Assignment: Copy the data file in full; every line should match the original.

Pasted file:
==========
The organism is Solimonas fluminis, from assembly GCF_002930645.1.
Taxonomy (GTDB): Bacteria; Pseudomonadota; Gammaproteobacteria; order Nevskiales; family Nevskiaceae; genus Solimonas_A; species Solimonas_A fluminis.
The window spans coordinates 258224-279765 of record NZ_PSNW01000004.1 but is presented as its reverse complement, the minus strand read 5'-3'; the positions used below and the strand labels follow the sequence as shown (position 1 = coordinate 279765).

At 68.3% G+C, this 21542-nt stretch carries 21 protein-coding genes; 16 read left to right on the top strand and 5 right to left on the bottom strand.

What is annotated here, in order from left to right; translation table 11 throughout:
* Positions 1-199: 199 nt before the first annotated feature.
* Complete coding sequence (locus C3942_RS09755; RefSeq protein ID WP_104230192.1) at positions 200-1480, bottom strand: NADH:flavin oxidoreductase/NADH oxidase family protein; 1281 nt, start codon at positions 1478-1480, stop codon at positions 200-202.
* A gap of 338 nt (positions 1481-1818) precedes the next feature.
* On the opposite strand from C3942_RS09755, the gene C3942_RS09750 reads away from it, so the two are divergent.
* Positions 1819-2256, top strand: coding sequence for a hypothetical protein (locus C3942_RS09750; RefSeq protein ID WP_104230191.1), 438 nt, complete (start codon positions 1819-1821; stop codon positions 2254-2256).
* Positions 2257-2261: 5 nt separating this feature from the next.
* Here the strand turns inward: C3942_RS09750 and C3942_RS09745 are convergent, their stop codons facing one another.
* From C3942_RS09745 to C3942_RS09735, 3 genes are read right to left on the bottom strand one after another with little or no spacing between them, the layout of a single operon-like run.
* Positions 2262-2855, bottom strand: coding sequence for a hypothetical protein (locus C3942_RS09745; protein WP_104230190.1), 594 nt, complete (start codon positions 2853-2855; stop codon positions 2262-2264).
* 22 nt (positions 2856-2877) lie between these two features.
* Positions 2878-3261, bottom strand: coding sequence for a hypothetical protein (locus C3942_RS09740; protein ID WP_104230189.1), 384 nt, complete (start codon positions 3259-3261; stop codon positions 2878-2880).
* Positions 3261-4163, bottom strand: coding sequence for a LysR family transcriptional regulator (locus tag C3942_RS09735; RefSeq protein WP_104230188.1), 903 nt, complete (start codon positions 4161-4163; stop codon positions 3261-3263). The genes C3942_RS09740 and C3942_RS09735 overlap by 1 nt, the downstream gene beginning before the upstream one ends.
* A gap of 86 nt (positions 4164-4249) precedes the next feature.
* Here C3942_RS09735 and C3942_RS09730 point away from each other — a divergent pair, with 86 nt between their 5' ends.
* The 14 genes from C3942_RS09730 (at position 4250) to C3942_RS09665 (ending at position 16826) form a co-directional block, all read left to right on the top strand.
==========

The organism is Solimonas fluminis, from assembly GCF_002930645.1.
Taxonomy (GTDB): Bacteria; Pseudomonadota; Gammaproteobacteria; order Nevskiales; family Nevskiaceae; genus Solimonas_A; species Solimonas_A fluminis.
The window spans coordinates 258224-279765 of record NZ_PSNW01000004.1 but is presented as its reverse complement, the minus strand read 5'-3'; the positions used below and the strand labels follow the sequence as shown (position 1 = coordinate 279765).

At 68.3% G+C, this 21542-nt stretch carries 21 protein-coding genes; 16 read left to right on the top strand and 5 right to left on the bottom strand.

What is annotated here, in order from left to right; translation table 11 throughout:
* Positions 1-199: 199 nt before the first annotated feature.
* Complete coding sequence (locus C3942_RS09755; RefSeq protein ID WP_104230192.1) at positions 200-1480, bottom strand: NADH:flavin oxidoreductase/NADH oxidase family protein; 1281 nt, start codon at positions 1478-1480, stop codon at positions 200-202.
* A gap of 338 nt (positions 1481-1818) precedes the next feature.
* On the opposite strand from C3942_RS09755, the gene C3942_RS09750 reads away from it, so the two are divergent.
* Positions 1819-2256, top strand: coding sequence for a hypothetical protein (locus C3942_RS09750; RefSeq protein ID WP_104230191.1), 438 nt, complete (start codon positions 1819-1821; stop codon positions 2254-2256).
* Positions 2257-2261: 5 nt separating this feature from the next.
* Here the strand turns inward: C3942_RS09750 and C3942_RS09745 are convergent, their stop codons facing one another.
* From C3942_RS09745 to C3942_RS09735, 3 genes are read right to left on the bottom strand one after another with little or no spacing between them, the layout of a single operon-like run.
* Positions 2262-2855, bottom strand: coding sequence for a hypothetical protein (locus C3942_RS09745; protein WP_104230190.1), 594 nt, complete (start codon positions 2853-2855; stop codon positions 2262-2264).
* 22 nt (positions 2856-2877) lie between these two features.
* Positions 2878-3261, bottom strand: coding sequence for a hypothetical protein (locus C3942_RS09740; protein ID WP_104230189.1), 384 nt, complete (start codon positions 3259-3261; stop codon positions 2878-2880).
* Positions 3261-4163, bottom strand: coding sequence for a LysR family transcriptional regulator (locus tag C3942_RS09735; RefSeq protein WP_104230188.1), 903 nt, complete (start codon positions 4161-4163; stop codon positions 3261-3263). The genes C3942_RS09740 and C3942_RS09735 overlap by 1 nt, the downstream gene beginning before the upstream one ends.
* A gap of 86 nt (positions 4164-4249) precedes the next feature.
* Here C3942_RS09735 and C3942_RS09730 point away from each other — a divergent pair, with 86 nt between their 5' ends.
* The 14 genes from C3942_RS09730 (at position 4250) to C3942_RS09665 (ending at position 16826) form a co-directional block, all read left to right on the top strand.